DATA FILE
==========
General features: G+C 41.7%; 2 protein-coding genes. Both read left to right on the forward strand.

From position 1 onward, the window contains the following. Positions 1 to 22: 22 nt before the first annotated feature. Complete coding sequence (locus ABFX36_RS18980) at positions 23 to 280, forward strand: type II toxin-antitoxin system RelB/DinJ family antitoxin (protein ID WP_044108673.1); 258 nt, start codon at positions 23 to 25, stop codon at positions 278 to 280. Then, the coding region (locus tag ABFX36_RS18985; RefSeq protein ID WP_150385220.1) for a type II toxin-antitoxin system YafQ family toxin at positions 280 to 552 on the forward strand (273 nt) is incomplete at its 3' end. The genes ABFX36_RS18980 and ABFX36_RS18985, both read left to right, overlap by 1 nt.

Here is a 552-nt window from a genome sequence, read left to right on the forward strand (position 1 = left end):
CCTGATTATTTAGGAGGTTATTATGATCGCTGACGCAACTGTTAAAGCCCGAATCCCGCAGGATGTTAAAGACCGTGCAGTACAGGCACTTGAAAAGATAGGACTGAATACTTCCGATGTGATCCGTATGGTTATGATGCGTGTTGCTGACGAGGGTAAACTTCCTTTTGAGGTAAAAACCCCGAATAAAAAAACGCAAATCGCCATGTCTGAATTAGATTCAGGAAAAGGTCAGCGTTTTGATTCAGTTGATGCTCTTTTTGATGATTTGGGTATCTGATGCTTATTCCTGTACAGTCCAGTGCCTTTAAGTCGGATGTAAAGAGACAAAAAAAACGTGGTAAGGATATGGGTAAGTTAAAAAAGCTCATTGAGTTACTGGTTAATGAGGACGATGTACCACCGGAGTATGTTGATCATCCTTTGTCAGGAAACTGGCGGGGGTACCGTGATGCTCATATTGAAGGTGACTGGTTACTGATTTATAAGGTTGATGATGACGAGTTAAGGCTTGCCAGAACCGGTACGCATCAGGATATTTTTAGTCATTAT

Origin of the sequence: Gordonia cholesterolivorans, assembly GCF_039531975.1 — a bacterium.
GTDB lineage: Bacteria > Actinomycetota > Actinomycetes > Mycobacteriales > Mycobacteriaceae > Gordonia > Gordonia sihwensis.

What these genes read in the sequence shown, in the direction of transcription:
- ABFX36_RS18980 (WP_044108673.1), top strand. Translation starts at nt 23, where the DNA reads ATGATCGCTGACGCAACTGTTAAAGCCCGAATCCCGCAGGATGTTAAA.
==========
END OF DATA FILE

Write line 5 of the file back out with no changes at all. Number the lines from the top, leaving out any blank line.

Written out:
Origin of the sequence: Gordonia cholesterolivorans, assembly GCF_039531975.1 — a bacterium.